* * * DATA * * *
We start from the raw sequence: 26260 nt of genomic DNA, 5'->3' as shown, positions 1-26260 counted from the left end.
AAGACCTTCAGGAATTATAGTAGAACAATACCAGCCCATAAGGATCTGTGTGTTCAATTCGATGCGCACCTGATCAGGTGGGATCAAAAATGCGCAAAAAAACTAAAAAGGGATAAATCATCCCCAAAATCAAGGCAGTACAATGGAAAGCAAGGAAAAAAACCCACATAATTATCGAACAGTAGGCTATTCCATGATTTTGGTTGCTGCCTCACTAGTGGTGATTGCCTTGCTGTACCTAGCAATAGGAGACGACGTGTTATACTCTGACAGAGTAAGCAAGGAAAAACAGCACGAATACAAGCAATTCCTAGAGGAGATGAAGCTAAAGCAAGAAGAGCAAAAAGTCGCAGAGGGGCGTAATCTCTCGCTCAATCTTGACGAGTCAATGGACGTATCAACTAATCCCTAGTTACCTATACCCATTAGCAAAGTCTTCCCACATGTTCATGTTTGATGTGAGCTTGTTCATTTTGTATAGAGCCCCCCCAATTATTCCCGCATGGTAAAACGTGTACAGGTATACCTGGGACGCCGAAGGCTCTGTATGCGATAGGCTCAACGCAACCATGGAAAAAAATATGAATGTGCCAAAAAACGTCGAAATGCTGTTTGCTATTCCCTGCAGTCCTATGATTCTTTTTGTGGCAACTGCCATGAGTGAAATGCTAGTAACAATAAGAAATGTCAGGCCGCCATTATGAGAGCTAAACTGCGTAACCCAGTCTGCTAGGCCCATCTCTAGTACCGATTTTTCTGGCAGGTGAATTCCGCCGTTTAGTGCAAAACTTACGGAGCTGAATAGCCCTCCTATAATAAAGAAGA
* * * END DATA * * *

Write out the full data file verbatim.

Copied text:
We start from the raw sequence: 26260 nt of genomic DNA, 5'->3' as shown, positions 1-26260 counted from the left end.
AAGACCTTCAGGAATTATAGTAGAACAATACCAGCCCATAAGGATCTGTGTGTTCAATTCGATGCGCACCTGATCAGGTGGGATCAAAAATGCGCAAAAAAACTAAAAAGGGATAAATCATCCCCAAAATCAAGGCAGTACAATGGAAAGCAAGGAAAAAAACCCACATAATTATCGAACAGTAGGCTATTCCATGATTTTGGTTGCTGCCTCACTAGTGGTGATTGCCTTGCTGTACCTAGCAATAGGAGACGACGTGTTATACTCTGACAGAGTAAGCAAGGAAAAACAGCACGAATACAAGCAATTCCTAGAGGAGATGAAGCTAAAGCAAGAAGAGCAAAAAGTCGCAGAGGGGCGTAATCTCTCGCTCAATCTTGACGAGTCAATGGACGTATCAACTAATCCCTAGTTACCTATACCCATTAGCAAAGTCTTCCCACATGTTCATGTTTGATGTGAGCTTGTTCATTTTGTATAGAGCCCCCCCAATTATTCCCGCATGGTAAAACGTGTACAGGTATACCTGGGACGCCGAAGGCTCTGTATGCGATAGGCTCAACGCAACCATGGAAAAAAATATGAATGTGCCAAAAAACGTCGAAATGCTGTTTGCTATTCCCTGCAGTCCTATGATTCTTTTTGTGGCAACTGCCATGAGTGAAATGCTAGTAACAATAAGAAATGTCAGGCCGCCATTATGAGAGCTAAACTGCGTAACCCAGTCTGCTAGGCCCATCTCTAGTACCGATTTTTCTGGCAGGTGAATTCCGCCGTTTAGTGCAAAACTTACGGAGCTGAATAGCCCTCCTATAATAAAGAAGA